Paul Galea and Ilana Orlievsky (2003)

Ilana Orlievsky (2003)

Hello, Ilana Orlievsky. Paul Galea, your old teacher from International Grammar ringing up to see how you’re going.

Ilana: Lovely to be speaking to you, Paul.

Paul Galea: It’s a very nice start, Ilana, because usually people call me “Mr Galea”. But you’ve seen me since school a couple of times, so you know that you’re not allowed to do that anymore. So that’s nice. That’s a good start from you.

Ilana: I would have liked to go to “Mr Galea”, but I thought it was ever so slightly inappropriate given, it’s been how many years? Almost 20.

Paul Galea: Yes. Wow! Well, that just leads to our first question. Give us a little bit of your IGS story, when you started IGS and also, when you left, of course, and then tell us what you’re doing now and how you got there. Can you do that for us?

Ilana: Sure, sure. Of course. I actually was at IGS all the way through. So I started in Kindergarten. I don’t even remember what year that was in but I graduated in 2003, so I was there from Kindy to Year 12 all the way through. I obviously had a passion for languages, which IGS definitely helped. I studied French at IGS and then I went on to study Spanish. I did a Bachelor of International Studies majoring in Spanish and European studies, which was basically a glorified arts degree but I did have an exchange component which I very much enjoyed.

Paul Galea: Where did you go for your exchange?

Ilana: I went to Barcelona. The year there was, I think, 2006 to 2007. So it was the third year of my degree and UNSW had a sister university in Barcelona. Pompeu Fabra it was called and I went and I did one year exchange there with all the Erasmus European kids. So I graduated from my International Studies degree in 2008. We all know what happened globally in 2008 (editor’s note: Global Financial Crisis). So, 2009 was a difficult year to be sort of graduating from university and trying to find a job but I did land one, through a combination of factors. A family friend of mine was working at an IT company with a background of logistics, sort of a supply chain solutions business by the name of Wise Tech Global, and I joined them as a recruitment officer. I am just giving you this background because that was my first gig in recruitment and I actually really liked it. I thought, “This is a great profession. I get to work with people, I’m a people person, and it’s a combination of human psychology and business, and I really enjoy it”. But then I decided that rather than working in-house for a company, I was going to go and actually try to be a recruiter in an agency. So that’s when I landed my first job in recruitment as an agent, if that makes sense.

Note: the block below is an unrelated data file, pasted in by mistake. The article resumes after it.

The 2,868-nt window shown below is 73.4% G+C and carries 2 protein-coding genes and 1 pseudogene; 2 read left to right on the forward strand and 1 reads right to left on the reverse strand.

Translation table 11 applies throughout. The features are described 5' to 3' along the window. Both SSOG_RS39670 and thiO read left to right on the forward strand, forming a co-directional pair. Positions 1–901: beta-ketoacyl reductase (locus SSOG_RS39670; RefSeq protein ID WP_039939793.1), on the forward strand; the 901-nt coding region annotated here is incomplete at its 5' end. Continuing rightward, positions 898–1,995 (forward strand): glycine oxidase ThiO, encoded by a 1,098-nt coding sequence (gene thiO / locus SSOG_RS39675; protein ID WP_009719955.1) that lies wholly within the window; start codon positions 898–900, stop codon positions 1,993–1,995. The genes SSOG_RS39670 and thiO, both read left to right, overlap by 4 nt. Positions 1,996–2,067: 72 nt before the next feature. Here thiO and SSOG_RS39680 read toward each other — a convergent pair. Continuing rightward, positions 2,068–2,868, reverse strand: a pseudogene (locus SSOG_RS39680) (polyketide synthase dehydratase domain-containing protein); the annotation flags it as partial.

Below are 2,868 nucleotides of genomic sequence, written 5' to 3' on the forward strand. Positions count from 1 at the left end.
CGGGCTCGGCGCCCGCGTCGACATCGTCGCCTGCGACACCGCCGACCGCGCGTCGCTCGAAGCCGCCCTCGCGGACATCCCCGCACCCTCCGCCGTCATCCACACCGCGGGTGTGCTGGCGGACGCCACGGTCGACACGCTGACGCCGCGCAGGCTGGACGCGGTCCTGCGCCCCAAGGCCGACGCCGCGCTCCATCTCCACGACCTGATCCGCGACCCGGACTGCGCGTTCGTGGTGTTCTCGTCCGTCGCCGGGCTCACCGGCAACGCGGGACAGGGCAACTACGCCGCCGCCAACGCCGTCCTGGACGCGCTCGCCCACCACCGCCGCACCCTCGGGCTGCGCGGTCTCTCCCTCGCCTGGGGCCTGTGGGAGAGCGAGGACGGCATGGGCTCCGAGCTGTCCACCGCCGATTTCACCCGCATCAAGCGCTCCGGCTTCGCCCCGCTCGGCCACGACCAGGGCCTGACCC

Paul Galea: And does that mean you’re working for yourself or…?

Ilana: No, no, no. So, now I am but I started my recruitment career in a recruitment agency that was a specialist legal recruitment agency which specialised in the placement of lawyers. So lawyers and law firms and lawyers in sort of “in-house” legal teams in industry. The big, big companies, they all have legal teams and so that’s where I honed my skills in legal recruitment. I was there for five years. It was called Naiman Clarke and then I decided to go overseas for a year to Buenos Aires but we can come back to Buenos Aires later. There was a very real reason that would be an interesting topic for discussion. But to answer your question about where I am career wise right now, I did end up coming back from Buenos Aires and re-joining another legal executive search firm and then doing that for a couple of years and finally deciding in 2018 to go out on my own. So I’ve got my own legal recruitment agency now.

Paul Galea: Okay. Can I ask you a question? Legal recruiting agency. So does that mean that you have to know something about the law or you just need to know about people? 

Ilana: I need to know a lot about what lawyers do. I don’t need to be a lawyer. So typically… it’s a good question. A lot of qualified lawyers decide that they don’t want to be lawyers, and then they move across into recruitment, and that’s definitely the profile of a lot of legal recruiters. They’re ex-lawyers. They’ve done law for a couple of years. They studied the law. But there’s a lot of professionals in legal recruitment, not with a legal background.

Paul Galea: So that was you.

Ilana: That was me. Exactly. So my business is called ALMA Search and I do a lot of legal and compliance roles. Most recently I have been kind of specialising more in financial services, but also in emerging Blockchain technology and digital asset space.

Paul Galea: Wow. Okay, so I can attest to our listeners that you must be going quite well because you’re an extremely hard woman to catch. We had to rejig this interview about 200 times because you always had something happening or there was some big thing happening, so I’m assuming that things are going pretty well.